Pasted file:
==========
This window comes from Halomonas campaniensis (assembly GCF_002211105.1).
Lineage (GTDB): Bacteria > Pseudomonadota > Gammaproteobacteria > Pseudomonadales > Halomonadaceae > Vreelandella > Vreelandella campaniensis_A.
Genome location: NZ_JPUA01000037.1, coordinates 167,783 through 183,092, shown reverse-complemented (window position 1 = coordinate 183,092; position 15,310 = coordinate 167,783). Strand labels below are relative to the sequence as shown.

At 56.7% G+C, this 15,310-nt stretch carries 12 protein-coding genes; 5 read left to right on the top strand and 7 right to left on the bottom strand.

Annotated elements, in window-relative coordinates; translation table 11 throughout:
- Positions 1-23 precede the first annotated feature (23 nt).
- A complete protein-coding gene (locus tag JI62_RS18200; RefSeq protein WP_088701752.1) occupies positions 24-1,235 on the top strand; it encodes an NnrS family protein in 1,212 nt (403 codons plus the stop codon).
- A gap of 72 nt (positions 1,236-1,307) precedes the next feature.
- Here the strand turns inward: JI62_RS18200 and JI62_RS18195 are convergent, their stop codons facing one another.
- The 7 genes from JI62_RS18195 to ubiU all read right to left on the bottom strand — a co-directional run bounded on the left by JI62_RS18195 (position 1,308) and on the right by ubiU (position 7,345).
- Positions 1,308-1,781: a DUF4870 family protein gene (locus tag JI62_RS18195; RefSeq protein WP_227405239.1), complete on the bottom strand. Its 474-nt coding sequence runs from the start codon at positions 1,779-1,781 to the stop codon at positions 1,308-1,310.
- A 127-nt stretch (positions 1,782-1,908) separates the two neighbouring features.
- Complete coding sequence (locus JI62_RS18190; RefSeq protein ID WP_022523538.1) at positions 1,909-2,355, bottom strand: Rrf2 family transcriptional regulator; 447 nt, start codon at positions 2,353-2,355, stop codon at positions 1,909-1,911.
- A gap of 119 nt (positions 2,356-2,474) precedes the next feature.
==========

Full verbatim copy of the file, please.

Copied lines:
This window comes from Halomonas campaniensis (assembly GCF_002211105.1).
Lineage (GTDB): Bacteria > Pseudomonadota > Gammaproteobacteria > Pseudomonadales > Halomonadaceae > Vreelandella > Vreelandella campaniensis_A.
Genome location: NZ_JPUA01000037.1, coordinates 167,783 through 183,092, shown reverse-complemented (window position 1 = coordinate 183,092; position 15,310 = coordinate 167,783). Strand labels below are relative to the sequence as shown.

At 56.7% G+C, this 15,310-nt stretch carries 12 protein-coding genes; 5 read left to right on the top strand and 7 right to left on the bottom strand.

Annotated elements, in window-relative coordinates; translation table 11 throughout:
- Positions 1-23 precede the first annotated feature (23 nt).
- A complete protein-coding gene (locus tag JI62_RS18200; RefSeq protein WP_088701752.1) occupies positions 24-1,235 on the top strand; it encodes an NnrS family protein in 1,212 nt (403 codons plus the stop codon).
- A gap of 72 nt (positions 1,236-1,307) precedes the next feature.
- Here the strand turns inward: JI62_RS18200 and JI62_RS18195 are convergent, their stop codons facing one another.
- The 7 genes from JI62_RS18195 to ubiU all read right to left on the bottom strand — a co-directional run bounded on the left by JI62_RS18195 (position 1,308) and on the right by ubiU (position 7,345).
- Positions 1,308-1,781: a DUF4870 family protein gene (locus tag JI62_RS18195; RefSeq protein WP_227405239.1), complete on the bottom strand. Its 474-nt coding sequence runs from the start codon at positions 1,779-1,781 to the stop codon at positions 1,308-1,310.
- A 127-nt stretch (positions 1,782-1,908) separates the two neighbouring features.
- Complete coding sequence (locus JI62_RS18190; RefSeq protein ID WP_022523538.1) at positions 1,909-2,355, bottom strand: Rrf2 family transcriptional regulator; 447 nt, start codon at positions 2,353-2,355, stop codon at positions 1,909-1,911.
- A gap of 119 nt (positions 2,356-2,474) precedes the next feature.